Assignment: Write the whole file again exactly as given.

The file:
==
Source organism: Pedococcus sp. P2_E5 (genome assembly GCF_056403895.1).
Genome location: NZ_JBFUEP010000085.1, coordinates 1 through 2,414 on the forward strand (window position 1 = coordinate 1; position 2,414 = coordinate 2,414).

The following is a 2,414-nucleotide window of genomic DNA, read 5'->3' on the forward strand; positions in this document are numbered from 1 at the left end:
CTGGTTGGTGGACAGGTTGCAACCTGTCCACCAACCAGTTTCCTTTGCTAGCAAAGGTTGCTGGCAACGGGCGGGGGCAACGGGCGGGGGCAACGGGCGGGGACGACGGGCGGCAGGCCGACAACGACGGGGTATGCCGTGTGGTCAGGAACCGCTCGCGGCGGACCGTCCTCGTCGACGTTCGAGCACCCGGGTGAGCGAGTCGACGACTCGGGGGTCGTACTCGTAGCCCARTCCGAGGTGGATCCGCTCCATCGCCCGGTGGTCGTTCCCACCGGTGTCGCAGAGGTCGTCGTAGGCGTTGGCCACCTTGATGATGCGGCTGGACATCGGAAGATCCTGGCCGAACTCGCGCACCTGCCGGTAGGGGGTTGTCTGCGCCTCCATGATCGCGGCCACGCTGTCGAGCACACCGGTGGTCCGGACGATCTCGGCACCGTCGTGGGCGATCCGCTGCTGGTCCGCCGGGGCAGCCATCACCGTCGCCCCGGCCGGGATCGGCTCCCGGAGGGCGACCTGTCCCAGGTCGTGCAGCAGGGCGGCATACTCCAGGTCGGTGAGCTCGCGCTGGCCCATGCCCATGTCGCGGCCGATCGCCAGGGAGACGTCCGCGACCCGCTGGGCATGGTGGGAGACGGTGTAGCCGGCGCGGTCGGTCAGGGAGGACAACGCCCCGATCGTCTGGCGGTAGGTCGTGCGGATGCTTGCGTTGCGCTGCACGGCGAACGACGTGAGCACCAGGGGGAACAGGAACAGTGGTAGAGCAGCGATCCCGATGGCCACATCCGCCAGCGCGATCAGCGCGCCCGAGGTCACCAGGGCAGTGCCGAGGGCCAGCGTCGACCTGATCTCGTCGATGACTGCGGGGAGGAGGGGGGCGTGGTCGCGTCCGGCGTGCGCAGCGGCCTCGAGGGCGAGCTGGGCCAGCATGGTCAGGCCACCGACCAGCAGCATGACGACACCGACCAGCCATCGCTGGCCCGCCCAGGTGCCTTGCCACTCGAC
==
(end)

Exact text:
Source organism: Pedococcus sp. P2_E5 (genome assembly GCF_056403895.1).
Genome location: NZ_JBFUEP010000085.1, coordinates 1 through 2,414 on the forward strand (window position 1 = coordinate 1; position 2,414 = coordinate 2,414).

The following is a 2,414-nucleotide window of genomic DNA, read 5'->3' on the forward strand; positions in this document are numbered from 1 at the left end:
CTGGTTGGTGGACAGGTTGCAACCTGTCCACCAACCAGTTTCCTTTGCTAGCAAAGGTTGCTGGCAACGGGCGGGGGCAACGGGCGGGGGCAACGGGCGGGGACGACGGGCGGCAGGCCGACAACGACGGGGTATGCCGTGTGGTCAGGAACCGCTCGCGGCGGACCGTCCTCGTCGACGTTCGAGCACCCGGGTGAGCGAGTCGACGACTCGGGGGTCGTACTCGTAGCCCARTCCGAGGTGGATCCGCTCCATCGCCCGGTGGTCGTTCCCACCGGTGTCGCAGAGGTCGTCGTAGGCGTTGGCCACCTTGATGATGCGGCTGGACATCGGAAGATCCTGGCCGAACTCGCGCACCTGCCGGTAGGGGGTTGTCTGCGCCTCCATGATCGCGGCCACGCTGTCGAGCACACCGGTGGTCCGGACGATCTCGGCACCGTCGTGGGCGATCCGCTGCTGGTCCGCCGGGGCAGCCATCACCGTCGCCCCGGCCGGGATCGGCTCCCGGAGGGCGACCTGTCCCAGGTCGTGCAGCAGGGCGGCATACTCCAGGTCGGTGAGCTCGCGCTGGCCCATGCCCATGTCGCGGCCGATCGCCAGGGAGACGTCCGCGACCCGCTGGGCATGGTGGGAGACGGTGTAGCCGGCGCGGTCGGTCAGGGAGGACAACGCCCCGATCGTCTGGCGGTAGGTCGTGCGGATGCTTGCGTTGCGCTGCACGGCGAACGACGTGAGCACCAGGGGGAACAGGAACAGTGGTAGAGCAGCGATCCCGATGGCCACATCCGCCAGCGCGATCAGCGCGCCCGAGGTCACCAGGGCAGTGCCGAGGGCCAGCGTCGACCTGATCTCGTCGATGACTGCGGGGAGGAGGGGGGCGTGGTCGCGTCCGGCGTGCGCAGCGGCCTCGAGGGCGAGCTGGGCCAGCATGGTCAGGCCACCGACCAGCAGCATGACGACACCGACCAGCCATCGCTGGCCCGCCCAGGTGCCTTGCCACTCGAC